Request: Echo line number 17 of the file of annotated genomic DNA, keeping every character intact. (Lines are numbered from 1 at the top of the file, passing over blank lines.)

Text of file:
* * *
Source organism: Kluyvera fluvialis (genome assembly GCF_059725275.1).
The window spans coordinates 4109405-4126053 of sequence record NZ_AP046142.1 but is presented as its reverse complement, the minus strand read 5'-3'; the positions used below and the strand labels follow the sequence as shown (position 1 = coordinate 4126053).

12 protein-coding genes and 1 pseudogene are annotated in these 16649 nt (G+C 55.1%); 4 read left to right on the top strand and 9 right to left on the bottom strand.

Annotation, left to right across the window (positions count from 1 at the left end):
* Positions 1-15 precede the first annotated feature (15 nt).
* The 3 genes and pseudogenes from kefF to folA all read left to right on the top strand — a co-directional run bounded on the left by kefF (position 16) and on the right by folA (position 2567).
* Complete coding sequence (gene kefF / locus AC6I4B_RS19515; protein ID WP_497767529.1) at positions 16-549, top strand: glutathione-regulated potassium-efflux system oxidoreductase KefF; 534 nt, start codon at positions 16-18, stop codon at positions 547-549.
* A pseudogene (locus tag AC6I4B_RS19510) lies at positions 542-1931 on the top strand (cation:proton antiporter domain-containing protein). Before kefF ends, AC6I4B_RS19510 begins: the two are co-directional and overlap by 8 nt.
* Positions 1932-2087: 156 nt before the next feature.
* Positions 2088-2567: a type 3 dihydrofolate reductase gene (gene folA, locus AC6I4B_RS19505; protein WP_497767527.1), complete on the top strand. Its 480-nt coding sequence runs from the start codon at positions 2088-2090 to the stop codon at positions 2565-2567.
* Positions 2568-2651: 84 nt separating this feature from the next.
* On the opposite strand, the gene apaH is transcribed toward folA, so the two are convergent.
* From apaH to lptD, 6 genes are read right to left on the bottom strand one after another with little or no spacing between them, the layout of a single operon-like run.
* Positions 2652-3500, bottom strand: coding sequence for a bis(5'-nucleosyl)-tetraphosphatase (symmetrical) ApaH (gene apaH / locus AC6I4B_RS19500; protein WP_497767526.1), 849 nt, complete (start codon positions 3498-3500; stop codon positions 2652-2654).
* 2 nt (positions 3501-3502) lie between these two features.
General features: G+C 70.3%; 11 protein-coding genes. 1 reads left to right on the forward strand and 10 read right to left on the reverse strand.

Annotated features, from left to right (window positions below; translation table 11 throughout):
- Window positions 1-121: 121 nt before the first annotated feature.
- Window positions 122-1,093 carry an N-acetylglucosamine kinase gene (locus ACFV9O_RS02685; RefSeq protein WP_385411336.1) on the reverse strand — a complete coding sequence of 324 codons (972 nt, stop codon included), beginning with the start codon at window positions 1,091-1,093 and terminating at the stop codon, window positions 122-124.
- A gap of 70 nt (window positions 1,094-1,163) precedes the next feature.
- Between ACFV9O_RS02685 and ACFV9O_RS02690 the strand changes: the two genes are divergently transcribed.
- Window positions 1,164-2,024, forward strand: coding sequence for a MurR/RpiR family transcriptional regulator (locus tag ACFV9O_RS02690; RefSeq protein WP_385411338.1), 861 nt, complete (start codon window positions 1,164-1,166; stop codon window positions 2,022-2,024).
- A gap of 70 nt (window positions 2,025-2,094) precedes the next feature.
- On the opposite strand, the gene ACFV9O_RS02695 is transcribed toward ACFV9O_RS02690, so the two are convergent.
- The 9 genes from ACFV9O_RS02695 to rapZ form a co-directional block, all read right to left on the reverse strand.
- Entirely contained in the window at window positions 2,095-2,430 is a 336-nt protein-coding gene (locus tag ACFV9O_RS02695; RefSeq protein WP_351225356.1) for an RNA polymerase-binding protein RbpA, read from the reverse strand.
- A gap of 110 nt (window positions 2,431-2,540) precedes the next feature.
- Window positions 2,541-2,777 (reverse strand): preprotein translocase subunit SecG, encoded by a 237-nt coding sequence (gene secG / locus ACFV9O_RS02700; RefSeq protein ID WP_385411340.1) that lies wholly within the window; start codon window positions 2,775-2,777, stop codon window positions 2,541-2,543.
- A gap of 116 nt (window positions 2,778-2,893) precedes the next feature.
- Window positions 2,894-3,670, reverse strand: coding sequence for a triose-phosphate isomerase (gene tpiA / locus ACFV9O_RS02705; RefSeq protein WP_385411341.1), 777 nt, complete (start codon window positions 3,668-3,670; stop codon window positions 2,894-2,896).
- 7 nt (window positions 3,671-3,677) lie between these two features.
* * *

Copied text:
Annotated features, from left to right (window positions below; translation table 11 throughout):